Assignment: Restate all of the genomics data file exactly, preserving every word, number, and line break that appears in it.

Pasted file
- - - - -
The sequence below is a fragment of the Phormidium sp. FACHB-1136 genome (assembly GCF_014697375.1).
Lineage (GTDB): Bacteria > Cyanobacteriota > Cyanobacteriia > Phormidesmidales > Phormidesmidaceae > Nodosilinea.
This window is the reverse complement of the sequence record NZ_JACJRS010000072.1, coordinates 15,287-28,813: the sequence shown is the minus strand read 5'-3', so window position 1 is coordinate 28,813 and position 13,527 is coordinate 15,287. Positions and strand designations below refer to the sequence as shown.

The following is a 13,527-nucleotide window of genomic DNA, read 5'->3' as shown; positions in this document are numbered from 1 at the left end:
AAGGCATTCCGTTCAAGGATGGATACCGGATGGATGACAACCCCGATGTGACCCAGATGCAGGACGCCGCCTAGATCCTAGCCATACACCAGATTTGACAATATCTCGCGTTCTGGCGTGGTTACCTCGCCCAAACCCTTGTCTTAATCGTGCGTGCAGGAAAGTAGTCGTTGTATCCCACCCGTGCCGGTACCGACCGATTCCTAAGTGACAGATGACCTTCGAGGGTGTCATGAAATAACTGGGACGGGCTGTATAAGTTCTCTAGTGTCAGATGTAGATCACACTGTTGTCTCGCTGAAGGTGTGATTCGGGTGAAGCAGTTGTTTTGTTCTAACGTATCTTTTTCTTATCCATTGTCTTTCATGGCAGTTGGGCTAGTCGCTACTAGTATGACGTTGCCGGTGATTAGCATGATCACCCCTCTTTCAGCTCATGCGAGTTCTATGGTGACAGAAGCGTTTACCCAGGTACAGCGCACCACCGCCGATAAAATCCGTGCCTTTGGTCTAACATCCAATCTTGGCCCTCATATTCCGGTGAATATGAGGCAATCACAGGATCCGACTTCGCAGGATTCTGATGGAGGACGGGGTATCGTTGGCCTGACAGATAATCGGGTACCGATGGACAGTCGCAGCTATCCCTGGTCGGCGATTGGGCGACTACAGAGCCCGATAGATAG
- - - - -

The sequence below is a fragment of the Phormidium sp. FACHB-1136 genome (assembly GCF_014697375.1).
Lineage (GTDB): Bacteria > Cyanobacteriota > Cyanobacteriia > Phormidesmidales > Phormidesmidaceae > Nodosilinea.
This window is the reverse complement of the sequence record NZ_JACJRS010000072.1, coordinates 15,287-28,813: the sequence shown is the minus strand read 5'-3', so window position 1 is coordinate 28,813 and position 13,527 is coordinate 15,287. Positions and strand designations below refer to the sequence as shown.

The following is a 13,527-nucleotide window of genomic DNA, read 5'->3' as shown; positions in this document are numbered from 1 at the left end:
AAGGCATTCCGTTCAAGGATGGATACCGGATGGATGACAACCCCGATGTGACCCAGATGCAGGACGCCGCCTAGATCCTAGCCATACACCAGATTTGACAATATCTCGCGTTCTGGCGTGGTTACCTCGCCCAAACCCTTGTCTTAATCGTGCGTGCAGGAAAGTAGTCGTTGTATCCCACCCGTGCCGGTACCGACCGATTCCTAAGTGACAGATGACCTTCGAGGGTGTCATGAAATAACTGGGACGGGCTGTATAAGTTCTCTAGTGTCAGATGTAGATCACACTGTTGTCTCGCTGAAGGTGTGATTCGGGTGAAGCAGTTGTTTTGTTCTAACGTATCTTTTTCTTATCCATTGTCTTTCATGGCAGTTGGGCTAGTCGCTACTAGTATGACGTTGCCGGTGATTAGCATGATCACCCCTCTTTCAGCTCATGCGAGTTCTATGGTGACAGAAGCGTTTACCCAGGTACAGCGCACCACCGCCGATAAAATCCGTGCCTTTGGTCTAACATCCAATCTTGGCCCTCATATTCCGGTGAATATGAGGCAATCACAGGATCCGACTTCGCAGGATTCTGATGGAGGACGGGGTATCGTTGGCCTGACAGATAATCGGGTACCGATGGACAGTCGCAGCTATCCCTGGTCGGCGATTGGGCGACTACAGAGCCCGATAGATAG